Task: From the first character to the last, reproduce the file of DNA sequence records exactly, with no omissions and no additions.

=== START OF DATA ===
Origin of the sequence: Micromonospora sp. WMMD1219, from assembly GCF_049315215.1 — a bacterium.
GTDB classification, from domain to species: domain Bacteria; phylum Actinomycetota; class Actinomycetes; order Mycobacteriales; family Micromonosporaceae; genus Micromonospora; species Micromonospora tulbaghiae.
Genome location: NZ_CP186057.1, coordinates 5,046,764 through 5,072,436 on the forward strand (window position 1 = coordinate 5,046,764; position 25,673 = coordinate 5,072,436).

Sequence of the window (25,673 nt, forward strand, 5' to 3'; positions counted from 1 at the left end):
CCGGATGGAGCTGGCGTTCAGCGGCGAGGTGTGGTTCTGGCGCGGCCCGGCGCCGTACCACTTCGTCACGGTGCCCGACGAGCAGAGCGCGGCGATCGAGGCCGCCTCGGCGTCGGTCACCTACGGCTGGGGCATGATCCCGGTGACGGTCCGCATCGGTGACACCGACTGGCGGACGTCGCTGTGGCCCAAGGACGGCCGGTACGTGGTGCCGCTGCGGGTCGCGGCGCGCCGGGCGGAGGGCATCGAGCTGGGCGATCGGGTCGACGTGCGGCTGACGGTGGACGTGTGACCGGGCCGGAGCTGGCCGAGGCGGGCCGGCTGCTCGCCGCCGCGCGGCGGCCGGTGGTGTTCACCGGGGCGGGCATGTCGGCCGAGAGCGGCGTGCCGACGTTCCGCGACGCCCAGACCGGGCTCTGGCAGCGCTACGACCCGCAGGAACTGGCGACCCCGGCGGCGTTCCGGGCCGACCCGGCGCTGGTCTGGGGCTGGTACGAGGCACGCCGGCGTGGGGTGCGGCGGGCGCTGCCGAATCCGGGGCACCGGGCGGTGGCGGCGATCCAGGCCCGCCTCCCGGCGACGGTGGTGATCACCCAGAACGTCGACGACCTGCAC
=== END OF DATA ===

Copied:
Origin of the sequence: Micromonospora sp. WMMD1219, from assembly GCF_049315215.1 — a bacterium.
GTDB classification, from domain to species: domain Bacteria; phylum Actinomycetota; class Actinomycetes; order Mycobacteriales; family Micromonosporaceae; genus Micromonospora; species Micromonospora tulbaghiae.
Genome location: NZ_CP186057.1, coordinates 5,046,764 through 5,072,436 on the forward strand (window position 1 = coordinate 5,046,764; position 25,673 = coordinate 5,072,436).

Sequence of the window (25,673 nt, forward strand, 5' to 3'; positions counted from 1 at the left end):
CCGGATGGAGCTGGCGTTCAGCGGCGAGGTGTGGTTCTGGCGCGGCCCGGCGCCGTACCACTTCGTCACGGTGCCCGACGAGCAGAGCGCGGCGATCGAGGCCGCCTCGGCGTCGGTCACCTACGGCTGGGGCATGATCCCGGTGACGGTCCGCATCGGTGACACCGACTGGCGGACGTCGCTGTGGCCCAAGGACGGCCGGTACGTGGTGCCGCTGCGGGTCGCGGCGCGCCGGGCGGAGGGCATCGAGCTGGGCGATCGGGTCGACGTGCGGCTGACGGTGGACGTGTGACCGGGCCGGAGCTGGCCGAGGCGGGCCGGCTGCTCGCCGCCGCGCGGCGGCCGGTGGTGTTCACCGGGGCGGGCATGTCGGCCGAGAGCGGCGTGCCGACGTTCCGCGACGCCCAGACCGGGCTCTGGCAGCGCTACGACCCGCAGGAACTGGCGACCCCGGCGGCGTTCCGGGCCGACCCGGCGCTGGTCTGGGGCTGGTACGAGGCACGCCGGCGTGGGGTGCGGCGGGCGCTGCCGAATCCGGGGCACCGGGCGGTGGCGGCGATCCAGGCCCGCCTCCCGGCGACGGTGGTGATCACCCAGAACGTCGACGACCTGCAC